New Pediatric Bowel Management Program Underway at Cedars-Sinai Medical Center

High Success Rate Managing Fecal Incontinence Offers Children a Chance for Normal Socialization

Released: 24-Apr-2014 2:00 AM EDT
Source Newsroom: Cedars-Sinai Medical Center
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Newswise — LOS ANGELES (April 24, 2014) – The new Pediatric Bowel Management Program in Cedars-Sinai’s Maxine Dunitz Children’s Health Center, is using innovative techniques to successfully manage fecal incontinence in children born with colorectal disorders.

Although parents can find it difficult and embarrassing to discuss their children’s bowel problems, congenital anorectal malformations occur in nearly one in 5,000 live births, said Philip Frykman, MD, PhD, associate director of pediatric surgery at Cedars-Sinai. The Pediatric Bowel Management Program, the only one of its kind in California, employs a multidisciplinary team with specially trained nurses to help pediatric patients who are unable to anticipate or control their bowel activity.

“Our goal is to empower children to manage their bodily functions and thus improve the quality of life for these kids and their families,” Frykman said. “Parents and kids don’t need to suffer; there are effective treatments that result in improved social acceptance and higher self-confidence.”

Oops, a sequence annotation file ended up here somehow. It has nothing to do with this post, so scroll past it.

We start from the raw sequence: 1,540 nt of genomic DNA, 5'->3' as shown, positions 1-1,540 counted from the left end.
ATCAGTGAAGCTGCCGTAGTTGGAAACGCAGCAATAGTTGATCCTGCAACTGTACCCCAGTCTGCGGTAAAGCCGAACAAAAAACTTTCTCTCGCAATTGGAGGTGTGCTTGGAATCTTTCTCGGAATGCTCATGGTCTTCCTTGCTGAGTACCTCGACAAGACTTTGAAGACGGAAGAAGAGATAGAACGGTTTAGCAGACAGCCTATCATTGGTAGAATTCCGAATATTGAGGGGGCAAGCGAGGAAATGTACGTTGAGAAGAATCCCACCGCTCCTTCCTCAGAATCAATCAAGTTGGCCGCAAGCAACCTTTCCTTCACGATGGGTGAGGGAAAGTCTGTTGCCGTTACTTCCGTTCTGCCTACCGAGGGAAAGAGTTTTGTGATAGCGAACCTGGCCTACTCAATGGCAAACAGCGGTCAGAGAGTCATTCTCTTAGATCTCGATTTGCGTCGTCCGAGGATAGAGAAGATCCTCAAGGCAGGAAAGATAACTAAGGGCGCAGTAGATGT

Lynn Kataoka opted for bowel management surgery for her seven-year-old daughter, Ella. Prior to the surgery, Ella was in diapers, regularly constipated and in pain. Now Ella is able to wear underwear and enjoy the daily life of a seven year old. Kataoka says “the surgery was a life changing experience.”

Frykman says Kataoka’s story is not unusual considering the program has a 90 percent success rate. For many patients, innovative use of medications, surgical procedures and behavioral modification, like learning to recognize body cues, can help children achieve what Frykman calls “social continence” -- the ability to attend school wearing normal underwear and remain clean for 12-24 hours.

“Often, when parents are confronted with this issue, they can mistakenly believe the child is willfully refusing to learn how to properly control themselves,” said Frykman, associate professor of biomedical sciences, associate professor of academic affairs and assistant clinical professor of surgery. “But we are finding that more often than not, there is a physical, medical problem standing in the way. If we can pinpoint the problem, the solution isn’t far behind.

“Seeking medical attention when bowel management issues first surface can help children avoid a permanent colostomy or lifelong dependence on diapers,” he added.

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